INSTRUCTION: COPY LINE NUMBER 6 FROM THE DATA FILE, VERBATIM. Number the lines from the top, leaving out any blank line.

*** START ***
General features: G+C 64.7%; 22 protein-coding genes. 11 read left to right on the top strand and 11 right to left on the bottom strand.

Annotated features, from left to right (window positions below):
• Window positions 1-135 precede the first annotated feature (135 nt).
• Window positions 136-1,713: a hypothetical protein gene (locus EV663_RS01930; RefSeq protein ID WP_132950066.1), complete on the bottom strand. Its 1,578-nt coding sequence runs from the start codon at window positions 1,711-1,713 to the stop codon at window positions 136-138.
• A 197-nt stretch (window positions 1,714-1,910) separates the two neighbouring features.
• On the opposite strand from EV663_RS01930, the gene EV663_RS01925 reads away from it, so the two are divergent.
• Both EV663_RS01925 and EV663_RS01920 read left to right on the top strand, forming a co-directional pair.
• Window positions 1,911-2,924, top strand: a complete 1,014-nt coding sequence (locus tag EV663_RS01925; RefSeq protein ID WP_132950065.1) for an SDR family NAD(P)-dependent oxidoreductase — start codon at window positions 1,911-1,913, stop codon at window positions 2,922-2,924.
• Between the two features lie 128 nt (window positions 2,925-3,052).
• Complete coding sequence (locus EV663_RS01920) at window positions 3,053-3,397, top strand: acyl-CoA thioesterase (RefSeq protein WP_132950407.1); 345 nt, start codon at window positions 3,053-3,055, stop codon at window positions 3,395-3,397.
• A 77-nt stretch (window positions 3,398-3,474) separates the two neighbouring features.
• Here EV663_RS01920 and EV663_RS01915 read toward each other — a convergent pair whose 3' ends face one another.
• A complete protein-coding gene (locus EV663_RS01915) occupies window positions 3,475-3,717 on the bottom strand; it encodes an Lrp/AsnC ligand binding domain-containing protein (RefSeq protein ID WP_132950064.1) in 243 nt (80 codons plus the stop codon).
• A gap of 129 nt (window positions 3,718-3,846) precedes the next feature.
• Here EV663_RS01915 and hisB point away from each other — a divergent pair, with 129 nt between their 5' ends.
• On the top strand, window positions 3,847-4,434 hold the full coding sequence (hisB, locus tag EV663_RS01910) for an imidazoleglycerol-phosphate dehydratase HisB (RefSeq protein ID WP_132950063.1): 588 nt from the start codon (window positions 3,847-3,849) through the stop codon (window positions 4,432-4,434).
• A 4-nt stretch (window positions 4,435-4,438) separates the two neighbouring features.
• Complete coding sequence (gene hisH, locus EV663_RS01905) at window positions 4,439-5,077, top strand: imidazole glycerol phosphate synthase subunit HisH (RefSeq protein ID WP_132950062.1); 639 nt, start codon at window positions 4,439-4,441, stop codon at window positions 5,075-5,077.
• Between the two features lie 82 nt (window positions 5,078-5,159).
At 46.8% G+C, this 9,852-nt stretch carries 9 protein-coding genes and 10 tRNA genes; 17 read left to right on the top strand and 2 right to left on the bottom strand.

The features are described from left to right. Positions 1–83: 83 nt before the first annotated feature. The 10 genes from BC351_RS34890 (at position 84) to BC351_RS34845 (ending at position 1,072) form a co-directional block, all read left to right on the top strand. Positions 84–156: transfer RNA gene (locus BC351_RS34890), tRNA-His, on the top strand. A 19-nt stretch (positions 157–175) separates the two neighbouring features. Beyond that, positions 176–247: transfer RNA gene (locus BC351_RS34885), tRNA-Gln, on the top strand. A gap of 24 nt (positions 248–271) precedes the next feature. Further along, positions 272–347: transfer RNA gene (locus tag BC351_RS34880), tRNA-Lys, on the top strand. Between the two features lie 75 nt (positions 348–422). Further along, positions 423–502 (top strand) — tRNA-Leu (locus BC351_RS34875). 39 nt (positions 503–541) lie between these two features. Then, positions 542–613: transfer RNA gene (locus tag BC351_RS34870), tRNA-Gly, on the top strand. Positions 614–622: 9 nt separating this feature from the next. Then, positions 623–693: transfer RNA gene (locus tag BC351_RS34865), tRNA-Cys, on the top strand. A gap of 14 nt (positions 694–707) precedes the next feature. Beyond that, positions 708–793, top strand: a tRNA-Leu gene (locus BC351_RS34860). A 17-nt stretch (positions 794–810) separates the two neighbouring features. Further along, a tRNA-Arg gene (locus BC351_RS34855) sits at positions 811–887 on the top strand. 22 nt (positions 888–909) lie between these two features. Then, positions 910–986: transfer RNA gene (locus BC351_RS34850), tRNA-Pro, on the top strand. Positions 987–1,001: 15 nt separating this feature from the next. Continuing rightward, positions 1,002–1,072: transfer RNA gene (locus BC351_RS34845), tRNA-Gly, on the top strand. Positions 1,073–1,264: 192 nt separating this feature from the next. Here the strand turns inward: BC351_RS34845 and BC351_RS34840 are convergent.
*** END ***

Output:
• On the opposite strand from EV663_RS01930, the gene EV663_RS01925 reads away from it, so the two are divergent.